A lot of youngsters seem to be in favour of remain, and if they've gone to university and taken on debt in the form of a student loan etc.. when they enter the job market after graduating they are now competing for UK jobs with thousands of candidates from Europe, poland, czech republic etc..so they are worse off through the EU free movement rule unless they have a foreign language and can work abroad in europe, but this then dislocates them from their family and friends etc..
 
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Mr_Slot5

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Location
Cheshire
I wonder what is the key factor stopping the majority on the left seeing it for what it is, I've argued in the past if the EU was such a friend of the workers they would have outlawed things like zero hour contracts, high vat affects the poor more than the wealthy and we had to raise VAT due to the EU insisting on higher levels. I can't really think of anything the EU has done that was good for the working class people in the UK, nothing sticks out...
People like Corbyn see it for what it is- hence he's reportedly been traditionally anti EU. The issue is, that the EU seems to be very good at muddying the waters with regards to socio-political factors. Things such as freedom of movement etc are not painted as benefits to the economy per se, they're painted as being liberal freedoms; socially inclusive and anti discriminatory. Of course, this resonates well with the left.

The whole project is set up to satiate the vast majority of individuals under its umbrella. However, what we're seeing now is people going 'hang on a minute!'

It's quite sad how the so called educated, Liberal middle classes can not see this yet. Or perhaps they do but realise that they're cushty jobs/careers have their foundations built upon EU economics and so realise what side their bread is buttered on.
 

mack341

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south east england
People like Corbyn see it for what it is- hence he's reportedly been traditionally anti EU. The issue is, that the EU seems to be very good at muddying the waters with regards to socio-political factors. Things such as freedom of movement etc are not painted as benefits to the economy per se, they're painted as being liberal freedoms; socially inclusive and anti discriminatory. Of course, this resonates well with the left.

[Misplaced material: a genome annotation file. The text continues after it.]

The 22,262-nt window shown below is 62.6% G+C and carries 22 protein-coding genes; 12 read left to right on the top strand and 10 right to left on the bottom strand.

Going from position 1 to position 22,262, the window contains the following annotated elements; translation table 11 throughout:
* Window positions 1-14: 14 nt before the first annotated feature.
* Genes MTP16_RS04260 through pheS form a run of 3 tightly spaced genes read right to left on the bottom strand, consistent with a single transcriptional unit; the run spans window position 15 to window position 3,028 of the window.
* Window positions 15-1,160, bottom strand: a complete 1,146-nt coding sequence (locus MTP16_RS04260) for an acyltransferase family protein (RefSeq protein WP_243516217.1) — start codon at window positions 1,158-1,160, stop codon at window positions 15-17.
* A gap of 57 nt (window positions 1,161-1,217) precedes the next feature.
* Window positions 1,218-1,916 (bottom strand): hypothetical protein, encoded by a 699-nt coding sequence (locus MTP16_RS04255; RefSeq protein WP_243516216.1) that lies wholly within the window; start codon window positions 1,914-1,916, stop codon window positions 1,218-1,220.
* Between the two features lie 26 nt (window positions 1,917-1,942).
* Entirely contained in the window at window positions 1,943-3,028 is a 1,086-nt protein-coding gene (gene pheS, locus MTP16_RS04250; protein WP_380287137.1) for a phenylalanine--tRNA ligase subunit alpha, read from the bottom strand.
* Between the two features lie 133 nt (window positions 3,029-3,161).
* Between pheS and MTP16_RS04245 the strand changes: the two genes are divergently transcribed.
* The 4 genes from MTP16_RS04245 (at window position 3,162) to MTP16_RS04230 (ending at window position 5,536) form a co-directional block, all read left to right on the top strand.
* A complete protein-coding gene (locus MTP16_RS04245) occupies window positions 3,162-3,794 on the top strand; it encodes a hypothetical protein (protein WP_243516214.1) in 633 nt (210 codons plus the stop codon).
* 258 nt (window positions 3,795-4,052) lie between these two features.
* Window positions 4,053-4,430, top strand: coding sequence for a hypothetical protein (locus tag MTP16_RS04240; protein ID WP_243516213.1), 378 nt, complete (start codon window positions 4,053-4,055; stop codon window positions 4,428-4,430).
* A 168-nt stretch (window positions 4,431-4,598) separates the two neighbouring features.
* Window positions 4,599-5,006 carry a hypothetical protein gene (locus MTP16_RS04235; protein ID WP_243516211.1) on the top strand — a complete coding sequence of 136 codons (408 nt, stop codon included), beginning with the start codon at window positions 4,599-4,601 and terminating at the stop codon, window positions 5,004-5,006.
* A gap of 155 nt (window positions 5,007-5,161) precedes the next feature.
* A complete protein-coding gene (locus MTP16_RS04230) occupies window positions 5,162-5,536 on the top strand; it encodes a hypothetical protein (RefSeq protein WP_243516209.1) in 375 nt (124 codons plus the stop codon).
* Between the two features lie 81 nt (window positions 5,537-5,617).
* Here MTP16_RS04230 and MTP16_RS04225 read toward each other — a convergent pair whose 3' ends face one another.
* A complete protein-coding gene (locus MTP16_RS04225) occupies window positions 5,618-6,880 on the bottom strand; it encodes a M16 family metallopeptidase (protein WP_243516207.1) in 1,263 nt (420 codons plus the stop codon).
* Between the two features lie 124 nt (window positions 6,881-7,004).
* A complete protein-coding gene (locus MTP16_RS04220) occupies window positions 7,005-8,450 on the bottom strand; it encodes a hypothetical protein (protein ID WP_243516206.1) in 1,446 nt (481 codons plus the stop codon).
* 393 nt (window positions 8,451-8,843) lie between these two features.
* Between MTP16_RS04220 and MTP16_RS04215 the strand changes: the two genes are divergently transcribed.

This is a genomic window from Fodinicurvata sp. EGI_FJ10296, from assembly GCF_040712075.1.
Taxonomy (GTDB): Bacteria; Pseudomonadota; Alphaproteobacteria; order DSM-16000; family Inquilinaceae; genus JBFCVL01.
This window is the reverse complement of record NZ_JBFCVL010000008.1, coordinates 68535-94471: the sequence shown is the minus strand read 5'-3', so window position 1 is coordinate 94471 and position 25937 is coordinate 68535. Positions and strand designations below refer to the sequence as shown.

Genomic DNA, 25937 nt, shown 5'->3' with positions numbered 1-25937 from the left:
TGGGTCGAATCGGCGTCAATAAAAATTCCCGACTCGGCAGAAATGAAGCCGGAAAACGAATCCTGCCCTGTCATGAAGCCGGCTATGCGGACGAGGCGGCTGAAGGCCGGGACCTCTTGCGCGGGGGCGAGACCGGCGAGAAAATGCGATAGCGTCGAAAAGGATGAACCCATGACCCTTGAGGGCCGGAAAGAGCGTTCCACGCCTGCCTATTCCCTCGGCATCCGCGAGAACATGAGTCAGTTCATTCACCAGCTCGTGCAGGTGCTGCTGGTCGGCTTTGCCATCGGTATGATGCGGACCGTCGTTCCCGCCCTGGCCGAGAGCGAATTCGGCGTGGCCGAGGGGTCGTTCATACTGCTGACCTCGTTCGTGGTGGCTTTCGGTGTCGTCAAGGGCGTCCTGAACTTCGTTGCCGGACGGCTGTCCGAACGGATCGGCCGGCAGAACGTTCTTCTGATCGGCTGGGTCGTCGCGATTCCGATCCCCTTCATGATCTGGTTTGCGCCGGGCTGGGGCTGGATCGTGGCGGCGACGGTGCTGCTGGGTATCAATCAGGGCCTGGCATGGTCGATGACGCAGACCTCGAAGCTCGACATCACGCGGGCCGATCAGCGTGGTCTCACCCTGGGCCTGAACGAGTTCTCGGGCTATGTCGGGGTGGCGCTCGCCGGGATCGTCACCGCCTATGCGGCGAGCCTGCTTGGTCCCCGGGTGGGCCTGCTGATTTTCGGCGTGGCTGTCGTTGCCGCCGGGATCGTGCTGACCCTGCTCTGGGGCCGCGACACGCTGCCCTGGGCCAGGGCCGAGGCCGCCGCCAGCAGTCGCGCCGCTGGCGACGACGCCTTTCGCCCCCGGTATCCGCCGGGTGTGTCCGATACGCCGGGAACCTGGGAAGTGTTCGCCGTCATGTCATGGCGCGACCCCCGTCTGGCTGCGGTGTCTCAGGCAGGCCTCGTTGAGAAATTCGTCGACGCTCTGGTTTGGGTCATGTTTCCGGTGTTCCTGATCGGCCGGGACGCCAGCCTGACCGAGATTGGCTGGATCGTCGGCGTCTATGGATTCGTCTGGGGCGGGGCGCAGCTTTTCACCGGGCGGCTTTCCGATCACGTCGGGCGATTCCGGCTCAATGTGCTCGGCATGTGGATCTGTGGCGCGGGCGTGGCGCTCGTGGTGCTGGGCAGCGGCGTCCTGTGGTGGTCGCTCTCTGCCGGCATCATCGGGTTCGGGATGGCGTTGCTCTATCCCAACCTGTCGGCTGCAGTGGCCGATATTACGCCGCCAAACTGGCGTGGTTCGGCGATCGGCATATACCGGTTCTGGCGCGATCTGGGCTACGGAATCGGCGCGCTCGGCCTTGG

The whole project is set up to satiate the vast majority of individuals under its umbrella. However, what we're seeing now is people going 'hang on a minute!'

It's quite sad how the so called educated, Liberal middle classes can not see this yet. Or perhaps they do but realise that they're cushty jobs/careers have their foundations built upon EU economics and so realise what side their bread is buttered on.
yeah, I've heard the same about corbyn that for most of his career he was anti the EU, but I suppose his party is so chock full of remainer mp's and voters that he has no choice but to go down the remain route now. This parlimentary labour party is still very much a creation of Blairism, the bloke should be sitting in the dock at the hague but no he's swanning around lecturing everyone still :mad: it's got to be the biggest red light to remainers than Blair adores the EU
 

Webzcas

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:laugh: It is a great derby to watch. But the hatred at it can be at a different level to what you would get anywhere else in UK. Glasgow really can be a bad place to be on an old fim night.

Sadly i agree with what you say. Tho things are getting better Sadly in some areas of Scotland Sectarianism and Bigotry are as rife as ever. Maybe in the future that will change . And Ireland like you say still has it's troubles. So at no time in the near future do i see Ireland being United . And Scotland being independent who knows. A sad day when many vote for reasons nothing to do with whether it makes a country better or not.

Unbelievable but a lot of peoples votes on independence where purely based on their religious views.
Yeah the sectarianism in Scotland is pretty full on. Whenever I visit religion is most definitely off the menu. Love the country though as IMO it is the most beautiful part of the UK and the people aren't bad either :) LOL

Would love to go to an old firm game, but like you say I think I would come close to ****** myself. I have sat in with the Leeds supporters at Elland Road whilst supporting my team Bristol City, but I would imagine an old firm match is levels above and akin to the Rome derby.
 

nikantw

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I don't vote in the UK but in my country I voted for more investments, as this will create more jobs.

Unfortunately more and more people disagree and believe the solution for every problem is to blame the 0.4% that is asking for our help.